As we move further into a post-scarcity economy, one in which our basic material needs are completely taken care of, we move into a world where our choices will be guided by more than simple questions of cost, availability, or even quality. Consumption has always been a symbolic activity as well as a starkly pragmatic one. Take it from a long-dead economist whom we can safely assume never wore sandals to work or called for team building via goat yoga or paintball outings:

"Choosing determines all human action," wrote the eminent Austrian economist Ludwig von Mises more than 50 years ago, sounding more like Jean-Paul Sartre than Adam Smith. "In making his choice, man chooses not only between various materials and services. All human values are offered for option. All ends and all means, both material and ideal issues, the sublime and the base, the noble and the ignoble, are ranged in a single row and subjected to a decision which picks out one thing and sets aside another."

In a world where supermarket shelves are crammed with endless choices, commerce is about speaking to consumers' moral and ethical values every bit as much as their plummeting blood-sugar levels. The same goes for workers: Given a choice between working for a company that offers a compelling, holistic vision of the world that aligns with your own and one that doesn't, which are you more likely to sign up with?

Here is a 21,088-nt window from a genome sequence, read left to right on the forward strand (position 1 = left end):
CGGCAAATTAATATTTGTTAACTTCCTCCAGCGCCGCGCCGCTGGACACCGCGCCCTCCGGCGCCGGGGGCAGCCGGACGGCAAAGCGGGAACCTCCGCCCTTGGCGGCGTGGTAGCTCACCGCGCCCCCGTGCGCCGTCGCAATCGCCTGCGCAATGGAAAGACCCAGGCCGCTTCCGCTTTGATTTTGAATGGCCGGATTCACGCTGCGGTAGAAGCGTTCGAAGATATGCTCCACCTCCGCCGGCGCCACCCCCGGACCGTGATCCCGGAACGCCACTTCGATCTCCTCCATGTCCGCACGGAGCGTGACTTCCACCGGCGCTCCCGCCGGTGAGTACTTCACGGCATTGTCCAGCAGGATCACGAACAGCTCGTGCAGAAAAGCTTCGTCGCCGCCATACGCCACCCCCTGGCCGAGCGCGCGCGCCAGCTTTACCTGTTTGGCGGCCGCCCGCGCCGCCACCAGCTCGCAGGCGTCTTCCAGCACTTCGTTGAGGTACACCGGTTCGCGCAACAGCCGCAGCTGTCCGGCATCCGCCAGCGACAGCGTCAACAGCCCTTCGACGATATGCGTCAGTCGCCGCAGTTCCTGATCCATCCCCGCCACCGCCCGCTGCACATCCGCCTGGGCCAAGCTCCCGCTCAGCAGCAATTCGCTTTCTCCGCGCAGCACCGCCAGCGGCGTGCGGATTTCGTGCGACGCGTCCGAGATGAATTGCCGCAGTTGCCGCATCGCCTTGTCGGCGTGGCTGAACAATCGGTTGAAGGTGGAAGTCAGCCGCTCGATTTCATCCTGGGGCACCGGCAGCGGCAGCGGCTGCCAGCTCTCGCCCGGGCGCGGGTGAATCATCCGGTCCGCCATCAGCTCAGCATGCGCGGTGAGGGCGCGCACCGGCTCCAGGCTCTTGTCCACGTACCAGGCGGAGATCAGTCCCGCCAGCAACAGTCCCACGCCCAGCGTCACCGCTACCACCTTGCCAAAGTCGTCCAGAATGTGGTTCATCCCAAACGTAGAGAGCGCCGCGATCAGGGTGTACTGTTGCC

This needn't be a totalizing vision, in which everything we do every minute of every day must have deep ethical and spiritual meaning. Many of us may want to fully separate work from play or personal life. But as work becomes more artisanal and expressive (even cake baking is now seen as akin to painting the Mona Lisa), it seems likely that the fusion of work and personal values will be increasingly taken for granted. You can call it virtue signaling, but since when is signaling a shameful activity, especially among free-market libertarians, anarchists, and fellow travelers? All things being equal (or even just most things being equal), why wouldn't you want to work and shop at places that share your values?

Libertarians who reflexively recoil from ideas like conscious capitalism seem to do so mostly because they think it's an attempt to get with the cool kids on the left or because they view it as a betrayal of foundational values, insights, and axioms developed by Friedman and others under very different circumstances. Friedman made his original statement about corporate social responsibility in 1970, at a time when belief in what John Kenneth Galbraith called "the new industrial state" was at its zenith. Through a mix of market power and cronyism, massive corporations such as IBM, Xerox, Philip Morris, and GM had supposedly tamed the vicissitudes of the marketplace. They were immune from the ups and downs of smaller, less-efficient, poorly managed firms. These companies would exist forever and would provide cradle-to-grave employment, health care, and retirement for us all, taking over many basic functions of government.